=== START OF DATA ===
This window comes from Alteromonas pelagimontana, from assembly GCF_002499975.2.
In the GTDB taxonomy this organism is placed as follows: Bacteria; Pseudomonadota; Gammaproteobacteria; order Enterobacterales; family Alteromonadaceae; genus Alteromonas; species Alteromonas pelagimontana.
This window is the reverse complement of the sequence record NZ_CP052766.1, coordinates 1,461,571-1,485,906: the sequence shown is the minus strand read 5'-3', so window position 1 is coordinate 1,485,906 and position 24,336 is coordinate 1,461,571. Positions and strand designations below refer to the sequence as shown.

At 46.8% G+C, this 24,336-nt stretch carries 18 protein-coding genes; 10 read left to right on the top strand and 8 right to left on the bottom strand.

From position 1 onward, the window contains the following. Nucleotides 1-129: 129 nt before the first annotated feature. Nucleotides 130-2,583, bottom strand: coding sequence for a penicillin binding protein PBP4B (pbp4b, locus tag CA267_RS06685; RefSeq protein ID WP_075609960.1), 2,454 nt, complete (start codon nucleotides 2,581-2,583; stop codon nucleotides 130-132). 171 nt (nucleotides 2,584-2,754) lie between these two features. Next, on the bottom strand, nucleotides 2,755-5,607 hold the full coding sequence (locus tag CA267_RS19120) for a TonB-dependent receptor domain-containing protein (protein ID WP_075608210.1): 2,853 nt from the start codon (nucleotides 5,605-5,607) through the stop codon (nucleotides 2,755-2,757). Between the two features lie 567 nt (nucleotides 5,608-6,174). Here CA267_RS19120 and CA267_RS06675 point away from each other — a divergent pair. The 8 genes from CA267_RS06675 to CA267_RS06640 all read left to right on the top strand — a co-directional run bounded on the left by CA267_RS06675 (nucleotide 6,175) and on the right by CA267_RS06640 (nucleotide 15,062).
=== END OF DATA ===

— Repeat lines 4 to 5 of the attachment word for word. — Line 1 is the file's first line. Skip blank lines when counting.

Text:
At 46.8% G+C, this 24,336-nt stretch carries 18 protein-coding genes; 10 read left to right on the top strand and 8 right to left on the bottom strand.

From position 1 onward, the window contains the following. Nucleotides 1-129: 129 nt before the first annotated feature. Nucleotides 130-2,583, bottom strand: coding sequence for a penicillin binding protein PBP4B (pbp4b, locus tag CA267_RS06685; RefSeq protein ID WP_075609960.1), 2,454 nt, complete (start codon nucleotides 2,581-2,583; stop codon nucleotides 130-132). 171 nt (nucleotides 2,584-2,754) lie between these two features. Next, on the bottom strand, nucleotides 2,755-5,607 hold the full coding sequence (locus tag CA267_RS19120) for a TonB-dependent receptor domain-containing protein (protein ID WP_075608210.1): 2,853 nt from the start codon (nucleotides 5,605-5,607) through the stop codon (nucleotides 2,755-2,757). Between the two features lie 567 nt (nucleotides 5,608-6,174). Here CA267_RS19120 and CA267_RS06675 point away from each other — a divergent pair. The 8 genes from CA267_RS06675 to CA267_RS06640 all read left to right on the top strand — a co-directional run bounded on the left by CA267_RS06675 (nucleotide 6,175) and on the right by CA267_RS06640 (nucleotide 15,062).